Thursday, April 14, 2011

Opportunities or Problems: Where are you Devoting your “Thought Resources?”

For many years I participated in the Jensen Consulting Executive Roundtables. The Roundtables are a peer group of senior executives who worked in a confidential environment discussing issues in their business and offering outside input to other members.

One of our Roundtable participants owned a manufacturing facility. He had a great perspective on many things but the one that sticks with me is a comment he made as we were discussing an issue regarding one individual's company. He said, “When you are standing in the shower in the morning, are you thinking about problems or opportunities? If you are thinking about problems, take care of them and then start thinking about the opportunities.”

There are two lessons I took from this notion:
  1. You have make time and space to find those creative thoughts. If you don’t, mostly you’ll be focused on the problems in your world and can easily fall into “playing work” (see previous blog).
  2. You will never know the true costs of the opportunities that you miss when you are focused on the problems.

A number of people I know say some of their best ideas come while taking a shower (mine actually come when I am running or even mowing the lawn, but you get the point). Why is that? It is where our minds wander and we can let the creative juices flow in an environment where we aren’t interrupted. That time and our “thought bandwidth” is precious. Many times I end the day looking around and thinking that if I just could have gotten 15 or 30 minutes to slow down and think through something, I would have been much more effective. But we’re all so busy. It’s why I don’t believe that the comment “I don’t have (or can’t find the) time to do …” is misplaced. We all have to make time to do what is important.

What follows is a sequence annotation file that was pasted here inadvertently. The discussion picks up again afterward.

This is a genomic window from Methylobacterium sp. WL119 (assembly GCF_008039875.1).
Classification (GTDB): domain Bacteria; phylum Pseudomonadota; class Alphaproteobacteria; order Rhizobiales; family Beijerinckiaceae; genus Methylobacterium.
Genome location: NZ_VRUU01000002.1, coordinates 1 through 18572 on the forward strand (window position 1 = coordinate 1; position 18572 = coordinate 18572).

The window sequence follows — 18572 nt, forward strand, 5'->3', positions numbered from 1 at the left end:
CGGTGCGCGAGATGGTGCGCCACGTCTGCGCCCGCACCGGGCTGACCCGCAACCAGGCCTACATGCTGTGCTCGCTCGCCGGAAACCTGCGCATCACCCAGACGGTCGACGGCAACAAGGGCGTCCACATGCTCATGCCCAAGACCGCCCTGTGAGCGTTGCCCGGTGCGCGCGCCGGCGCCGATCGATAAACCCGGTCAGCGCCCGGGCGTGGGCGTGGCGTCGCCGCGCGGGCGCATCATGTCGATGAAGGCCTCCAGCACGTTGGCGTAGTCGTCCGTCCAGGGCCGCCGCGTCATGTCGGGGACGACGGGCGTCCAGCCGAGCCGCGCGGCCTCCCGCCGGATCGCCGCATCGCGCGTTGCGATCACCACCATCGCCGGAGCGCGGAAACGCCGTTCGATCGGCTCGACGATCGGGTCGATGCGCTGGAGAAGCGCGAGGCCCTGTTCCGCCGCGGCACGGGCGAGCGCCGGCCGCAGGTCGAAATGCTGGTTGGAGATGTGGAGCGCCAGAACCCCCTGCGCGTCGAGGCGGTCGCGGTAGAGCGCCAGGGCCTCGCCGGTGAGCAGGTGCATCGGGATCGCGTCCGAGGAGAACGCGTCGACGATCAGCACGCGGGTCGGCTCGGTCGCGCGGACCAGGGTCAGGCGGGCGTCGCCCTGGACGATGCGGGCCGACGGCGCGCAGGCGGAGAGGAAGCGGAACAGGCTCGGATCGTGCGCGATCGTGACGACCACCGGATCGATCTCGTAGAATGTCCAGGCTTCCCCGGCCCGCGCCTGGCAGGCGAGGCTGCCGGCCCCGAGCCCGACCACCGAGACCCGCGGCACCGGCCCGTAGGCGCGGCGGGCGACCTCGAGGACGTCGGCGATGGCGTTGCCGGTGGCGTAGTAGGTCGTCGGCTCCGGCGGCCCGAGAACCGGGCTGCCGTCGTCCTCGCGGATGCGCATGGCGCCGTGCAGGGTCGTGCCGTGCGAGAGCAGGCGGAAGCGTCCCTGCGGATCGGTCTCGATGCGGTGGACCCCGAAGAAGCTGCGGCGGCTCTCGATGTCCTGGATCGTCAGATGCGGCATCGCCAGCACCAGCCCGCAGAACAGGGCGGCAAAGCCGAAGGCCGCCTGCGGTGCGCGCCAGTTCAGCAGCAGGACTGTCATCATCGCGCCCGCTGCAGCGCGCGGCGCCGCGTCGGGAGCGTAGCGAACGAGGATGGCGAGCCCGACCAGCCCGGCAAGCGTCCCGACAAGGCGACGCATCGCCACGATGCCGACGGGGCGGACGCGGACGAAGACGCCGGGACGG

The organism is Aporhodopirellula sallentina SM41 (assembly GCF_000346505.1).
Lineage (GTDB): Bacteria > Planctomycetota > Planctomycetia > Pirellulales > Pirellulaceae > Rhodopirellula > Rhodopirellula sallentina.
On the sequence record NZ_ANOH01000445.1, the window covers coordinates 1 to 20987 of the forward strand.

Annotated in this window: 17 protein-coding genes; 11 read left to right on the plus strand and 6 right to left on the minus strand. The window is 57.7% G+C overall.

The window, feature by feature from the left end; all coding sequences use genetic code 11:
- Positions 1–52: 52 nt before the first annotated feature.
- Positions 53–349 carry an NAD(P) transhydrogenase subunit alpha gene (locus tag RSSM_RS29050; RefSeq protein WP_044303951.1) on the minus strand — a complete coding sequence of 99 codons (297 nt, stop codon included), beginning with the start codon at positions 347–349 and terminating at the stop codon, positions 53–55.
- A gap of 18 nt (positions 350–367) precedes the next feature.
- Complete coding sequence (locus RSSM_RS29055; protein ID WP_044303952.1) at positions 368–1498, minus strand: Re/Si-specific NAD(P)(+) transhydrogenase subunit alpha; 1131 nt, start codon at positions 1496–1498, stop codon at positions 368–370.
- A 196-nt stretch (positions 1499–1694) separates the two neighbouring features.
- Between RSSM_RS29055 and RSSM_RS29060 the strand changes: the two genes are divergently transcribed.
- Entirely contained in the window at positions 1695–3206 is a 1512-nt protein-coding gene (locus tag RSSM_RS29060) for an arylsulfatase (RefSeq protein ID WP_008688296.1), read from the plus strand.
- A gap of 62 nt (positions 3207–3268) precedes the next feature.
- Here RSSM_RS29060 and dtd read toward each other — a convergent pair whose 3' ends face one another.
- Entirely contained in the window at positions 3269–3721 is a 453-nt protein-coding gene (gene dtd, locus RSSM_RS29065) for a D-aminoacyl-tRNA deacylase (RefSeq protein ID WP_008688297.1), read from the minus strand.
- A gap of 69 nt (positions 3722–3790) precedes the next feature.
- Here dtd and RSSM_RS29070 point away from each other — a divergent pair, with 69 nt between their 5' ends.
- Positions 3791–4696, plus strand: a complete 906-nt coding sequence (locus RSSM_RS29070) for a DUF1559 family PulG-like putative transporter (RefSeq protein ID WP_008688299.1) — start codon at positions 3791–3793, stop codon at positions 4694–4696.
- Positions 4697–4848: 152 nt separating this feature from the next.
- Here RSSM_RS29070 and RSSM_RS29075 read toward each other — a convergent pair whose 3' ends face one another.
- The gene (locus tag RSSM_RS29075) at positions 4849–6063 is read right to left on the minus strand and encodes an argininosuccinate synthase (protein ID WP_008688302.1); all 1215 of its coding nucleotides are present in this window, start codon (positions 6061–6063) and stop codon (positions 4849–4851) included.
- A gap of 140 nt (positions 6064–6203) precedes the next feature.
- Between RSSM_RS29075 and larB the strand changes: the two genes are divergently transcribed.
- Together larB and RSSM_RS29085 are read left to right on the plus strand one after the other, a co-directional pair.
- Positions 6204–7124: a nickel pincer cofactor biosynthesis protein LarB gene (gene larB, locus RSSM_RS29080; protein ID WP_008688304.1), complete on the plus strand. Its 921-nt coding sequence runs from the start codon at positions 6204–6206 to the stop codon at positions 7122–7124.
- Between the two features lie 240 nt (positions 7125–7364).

If you are spending your time beating up a problem – why it happened, who was to blame, what could have been done differently, etc. – you are wasting your precious thought resources on something that won’t move you forward. I don’t mean to say ignore the causes of problems; certainly you want to make sure you don’t end up down this road again. But if there are problems in your world (business, personal, family), meet them head on, solve the problem and keep moving.

The opportunities you miss when focusing on the problems are unlikely to return. Are you using your precious thought-cycles to evaluate how to maximize an opportunity like entering a new or emerging market, building the product enhancement that will launch you into the future, getting in front of your next big customer with the right solution for their future? Or are you stuck in why so-and-so did such-and-such or how am I going to get Joe over there to back off so I can just do my job?

One other thing I notice about opportunities and problems: It seems that problems are often internally-focused or related to things that are difficult to control (for instance, the economy). Opportunities seem to be largely externally-focused or customer-focused. This is not universally true, but when I find myself thinking about problems, they are often about people and personalities, or about macro-issues that are well beyond my control. It goes back to the root of the Plan B Philosophy idea – there are some things about our world that aren’t changeable (or as I say, “sometimes the laws of physics still apply”) but you have to adapt to world as it is while keeping your focus on your vision. We can all adapt to a changing environment – by minimizing whatever problems are out there and then going back to work on the opportunity that had us in the business to begin with.